March 31, 2015

Who Benefits from the War in Yemen?

Can we consider the events in that country a continuation of a series of suspended Arab revolutions? This was the first “BB”'s (The Evening News) question in the interview with the Vice President of the Independent Analytical Center for Geopolitical Studies “Borysfen Intel” Yuriy Radkovets

— Without dwelling on the causes, driving forces, national-religious and socio-political/socio-economic features of the military confrontation in Yemen, the events in this country can be regarded as a continuation of the “Arab Spring” of 2010-2012. Especially when viewed through the lens of expanding of the influence of the Houthis' Shiite movement to other Arab states, and the answer to the question of who benefits from it.

Today, it is known that the military wing of the Shiite movement of Houthis “Ansar Allah” is taking quite an active part in subversive and terrorist activity in Libya and even controls a number of settlements there. There is information about the infiltration of the group “Ansar Allah” into Tunisia. Taking into consideration the fact that the vector of expanding of the geography of their influence is focused on Algeria (and that country is unofficially ranked third after Russia and Norway among the countries with the largest natural gas production), Europe and the USA's concern becomes clear. In the same context, we should seek the answer to the question: why now?

What can such a fierce, powerful and, most importantly, joint attack of countries such as the UAE, Kuwait, Bahrain, Qatar, Jordan, Egypt, Pakistan, against the Houthis mean?

— Everything here is also more or less understandable. The matter is, the above-mentioned countries understand: “Ansar Allah” is backed by Iran, and they do not want the situation in the south of the Arabian Peninsula (Yemen) to be destabilized and an armed conflict there to go on. That is exactly what Iran wants. Because such circumstances would violent supplies of energy carriers by most of Gulf countries, especially to Europe.

According to the Houthis, an active opposition can drag the region into a wider conflict. How deep are disagreements between Shiites and the rest of the Muslim world? Can we talk about a full-scale war of “all against all”?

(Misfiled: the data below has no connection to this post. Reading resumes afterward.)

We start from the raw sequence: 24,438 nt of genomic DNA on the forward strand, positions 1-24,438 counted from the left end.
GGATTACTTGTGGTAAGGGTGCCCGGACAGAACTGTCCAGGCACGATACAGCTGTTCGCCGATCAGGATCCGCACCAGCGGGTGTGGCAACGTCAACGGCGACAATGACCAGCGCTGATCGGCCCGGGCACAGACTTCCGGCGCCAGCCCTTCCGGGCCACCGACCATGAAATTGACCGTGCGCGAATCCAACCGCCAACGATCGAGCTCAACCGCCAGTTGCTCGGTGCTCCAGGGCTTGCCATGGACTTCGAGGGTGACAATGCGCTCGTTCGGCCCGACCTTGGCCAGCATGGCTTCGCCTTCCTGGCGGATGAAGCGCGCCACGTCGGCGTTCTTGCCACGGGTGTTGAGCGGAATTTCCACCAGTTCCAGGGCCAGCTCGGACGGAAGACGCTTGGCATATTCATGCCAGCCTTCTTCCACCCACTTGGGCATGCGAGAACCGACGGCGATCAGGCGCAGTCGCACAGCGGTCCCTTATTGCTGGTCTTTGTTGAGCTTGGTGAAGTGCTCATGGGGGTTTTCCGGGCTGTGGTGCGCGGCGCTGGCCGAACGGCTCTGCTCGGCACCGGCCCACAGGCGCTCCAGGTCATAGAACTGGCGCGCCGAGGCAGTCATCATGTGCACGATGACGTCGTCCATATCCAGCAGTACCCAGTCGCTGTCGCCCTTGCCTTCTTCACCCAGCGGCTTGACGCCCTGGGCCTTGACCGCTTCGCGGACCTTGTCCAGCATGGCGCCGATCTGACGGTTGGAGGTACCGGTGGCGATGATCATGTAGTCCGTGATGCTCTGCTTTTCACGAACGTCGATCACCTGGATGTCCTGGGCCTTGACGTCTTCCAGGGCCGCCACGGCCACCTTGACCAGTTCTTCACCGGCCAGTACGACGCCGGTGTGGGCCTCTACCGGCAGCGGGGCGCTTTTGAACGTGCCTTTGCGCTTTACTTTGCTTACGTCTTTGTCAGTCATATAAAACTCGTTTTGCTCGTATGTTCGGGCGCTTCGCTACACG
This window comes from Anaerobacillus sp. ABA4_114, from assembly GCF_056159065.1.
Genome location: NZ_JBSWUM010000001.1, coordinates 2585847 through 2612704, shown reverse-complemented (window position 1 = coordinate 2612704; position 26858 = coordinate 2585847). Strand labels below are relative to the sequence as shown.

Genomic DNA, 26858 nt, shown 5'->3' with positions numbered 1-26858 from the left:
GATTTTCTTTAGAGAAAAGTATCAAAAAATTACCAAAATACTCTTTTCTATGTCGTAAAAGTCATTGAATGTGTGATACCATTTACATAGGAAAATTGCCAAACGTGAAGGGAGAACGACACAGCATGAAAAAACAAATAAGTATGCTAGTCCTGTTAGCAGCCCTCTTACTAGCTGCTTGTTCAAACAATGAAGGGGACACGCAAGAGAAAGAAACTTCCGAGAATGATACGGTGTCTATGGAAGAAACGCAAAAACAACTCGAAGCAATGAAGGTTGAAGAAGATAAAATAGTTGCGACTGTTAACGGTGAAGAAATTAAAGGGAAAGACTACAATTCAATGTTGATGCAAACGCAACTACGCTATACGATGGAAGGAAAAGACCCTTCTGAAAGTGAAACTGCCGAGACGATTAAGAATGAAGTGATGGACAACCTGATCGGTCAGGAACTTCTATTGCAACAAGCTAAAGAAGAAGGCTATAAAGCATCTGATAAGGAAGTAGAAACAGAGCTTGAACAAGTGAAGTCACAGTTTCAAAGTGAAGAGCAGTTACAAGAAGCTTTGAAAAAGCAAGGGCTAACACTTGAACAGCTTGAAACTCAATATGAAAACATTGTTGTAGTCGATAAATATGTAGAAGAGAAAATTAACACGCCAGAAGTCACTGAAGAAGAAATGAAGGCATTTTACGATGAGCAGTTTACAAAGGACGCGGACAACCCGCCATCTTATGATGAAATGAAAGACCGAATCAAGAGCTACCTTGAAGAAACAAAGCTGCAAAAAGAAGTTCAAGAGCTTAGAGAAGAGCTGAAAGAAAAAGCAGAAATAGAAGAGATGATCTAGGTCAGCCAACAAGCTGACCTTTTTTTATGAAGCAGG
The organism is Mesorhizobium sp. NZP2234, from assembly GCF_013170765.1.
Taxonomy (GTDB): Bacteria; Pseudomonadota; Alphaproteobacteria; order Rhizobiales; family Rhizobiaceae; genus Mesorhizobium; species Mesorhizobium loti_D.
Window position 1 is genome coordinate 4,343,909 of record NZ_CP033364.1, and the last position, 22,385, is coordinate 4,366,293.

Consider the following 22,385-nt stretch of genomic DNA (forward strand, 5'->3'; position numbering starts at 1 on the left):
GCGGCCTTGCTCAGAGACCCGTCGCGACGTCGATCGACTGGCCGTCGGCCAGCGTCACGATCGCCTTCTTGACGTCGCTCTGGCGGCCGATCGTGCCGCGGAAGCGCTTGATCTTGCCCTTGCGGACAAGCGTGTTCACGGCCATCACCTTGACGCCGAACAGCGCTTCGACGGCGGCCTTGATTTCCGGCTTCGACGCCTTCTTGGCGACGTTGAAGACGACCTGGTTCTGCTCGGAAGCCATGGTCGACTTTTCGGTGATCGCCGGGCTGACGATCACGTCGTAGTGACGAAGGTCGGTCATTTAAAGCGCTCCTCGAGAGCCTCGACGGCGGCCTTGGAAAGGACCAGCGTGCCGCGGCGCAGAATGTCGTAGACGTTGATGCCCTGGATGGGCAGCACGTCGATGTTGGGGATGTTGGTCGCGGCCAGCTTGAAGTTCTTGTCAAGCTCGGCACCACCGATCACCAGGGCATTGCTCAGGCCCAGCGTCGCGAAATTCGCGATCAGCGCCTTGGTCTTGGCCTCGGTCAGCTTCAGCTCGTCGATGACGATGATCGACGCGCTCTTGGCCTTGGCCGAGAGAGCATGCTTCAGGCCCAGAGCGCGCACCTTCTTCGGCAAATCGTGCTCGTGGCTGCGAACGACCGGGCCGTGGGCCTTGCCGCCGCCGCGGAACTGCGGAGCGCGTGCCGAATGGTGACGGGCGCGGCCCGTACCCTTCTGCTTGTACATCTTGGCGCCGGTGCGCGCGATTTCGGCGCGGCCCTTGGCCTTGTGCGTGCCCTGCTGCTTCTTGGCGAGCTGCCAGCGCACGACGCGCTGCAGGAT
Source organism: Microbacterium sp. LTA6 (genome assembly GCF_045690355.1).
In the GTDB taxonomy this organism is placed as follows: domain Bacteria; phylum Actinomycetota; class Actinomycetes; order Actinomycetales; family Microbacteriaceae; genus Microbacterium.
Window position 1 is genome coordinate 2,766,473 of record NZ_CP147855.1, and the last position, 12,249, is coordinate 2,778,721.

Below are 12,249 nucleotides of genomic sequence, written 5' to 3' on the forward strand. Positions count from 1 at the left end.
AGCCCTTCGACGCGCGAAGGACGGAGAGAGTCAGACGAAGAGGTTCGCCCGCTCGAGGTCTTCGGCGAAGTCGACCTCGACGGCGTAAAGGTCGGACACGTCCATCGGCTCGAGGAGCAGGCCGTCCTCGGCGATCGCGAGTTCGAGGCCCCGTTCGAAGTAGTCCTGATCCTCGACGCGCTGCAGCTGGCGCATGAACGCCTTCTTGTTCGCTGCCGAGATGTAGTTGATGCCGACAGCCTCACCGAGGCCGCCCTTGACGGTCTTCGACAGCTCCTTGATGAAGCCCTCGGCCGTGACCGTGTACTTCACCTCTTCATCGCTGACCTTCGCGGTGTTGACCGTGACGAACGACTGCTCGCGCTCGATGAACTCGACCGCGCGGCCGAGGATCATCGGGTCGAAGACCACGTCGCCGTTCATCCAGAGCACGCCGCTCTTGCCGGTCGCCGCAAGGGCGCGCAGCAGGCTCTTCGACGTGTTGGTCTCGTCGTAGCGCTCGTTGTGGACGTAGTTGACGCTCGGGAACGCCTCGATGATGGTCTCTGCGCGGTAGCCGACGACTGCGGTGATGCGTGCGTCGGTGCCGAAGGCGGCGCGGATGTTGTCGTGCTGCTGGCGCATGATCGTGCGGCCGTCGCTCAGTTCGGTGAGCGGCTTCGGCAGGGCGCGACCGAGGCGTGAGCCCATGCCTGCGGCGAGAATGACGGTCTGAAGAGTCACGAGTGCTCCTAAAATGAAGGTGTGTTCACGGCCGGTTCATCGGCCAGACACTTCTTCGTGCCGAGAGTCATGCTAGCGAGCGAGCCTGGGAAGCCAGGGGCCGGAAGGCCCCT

— Houthis, and above all, their military leaders (Abd Al-Khalid Al-Houthi and Abdullah Yahya al-Hakim), are sly, to put it mildly. The fact is that in 2011, after the start of protests in Yemen against the President Ali Abdullah Saleh's regime, Houthis took advantage of the political vacuum and spread their influence in the north of the country (around the northern Sa'ada governorate).

At this, they started and are waging an armed struggle against both, the government troops and other groups, namely: the supporters of “Al-Islah”, fighters of the influential in Yemen confederation of Hashed tribes, militants of the Sunni terrorist network “Al-Qaeda in the Arabian Peninsula” and the connected with it group “Ansar al-Sharia”. Recently, the situation in Yemen has deteriorated significantly against the backdrop of the political crisis. In the south, there acts the grouping “Al-Qaeda in the Arabian Peninsula”, in the center of the country there are clashes between troops loyal to the President, and the forces that support Houthis.

Today, each of these parties is trying to benefit from the deteriorating of the political situation. In this sense, we can talk about the war of “all against all” that threatens to cover the region. Their role can play the existing disagreements between Shiites and Sunnis (the latest example is Syria). That is why the events in Yemen have attracted the League of Arab States, the countries of the Commonwealth of Countries of the Persian Gulf, and the United Nations' attention.

However, it is possible that Saudi Arabia and some other Middle East countries' interference into the internal conflict in Yemen will provoke its further aggravation. In this case, is possible expansion of the conflict and its transformation into a full-scale civil war in Yemen, with participation of external forces: Saudi Arabia — on the one hand, Iran — on the other, as well as a radical Sunni “Islamic State of Iraq and the Levant” (ISIS).

How far can the “ISIS” go in such a conflict? And isn't the role of the “state” in the region (including through the media, regularly showing videos of executions) exaggerated?

— In this regard, the role of the “ISIS” is not exaggerated at all. On the contrary, there is evidence that does not require revalidation and repeated verification, namely: groups of “ISIS” act in Egypt, Libya, Lebanon, Jordan, and Palestine. Besides, representatives of the “ISIS” have been seeking a way out to the North Caucasus and Russia, primarily to Ramzan Kadyrov's environment.

According to leading special services, in every Western country there are large underground groups of the “ISIS” whose aim is to destabilize the situation in European countries and to organize a series of attacks, if ordered.

In this sense, the Islamic world can be considered a powder keg.

To what extant does the religious theme dominate in such conflicts? Or is it just a cover for trivial economic interests?

— For most countries in the Middle East and North Africa religious themes in conflicts in most cases, is decisive. That is what distinguishes this region from others. This is especially true about (extremist) movements: the Wahhabis, Sufis, Salafis and others. Although, of course, there are often hidden economic (energy) interests under the sauce of religious themes.

See the original interview: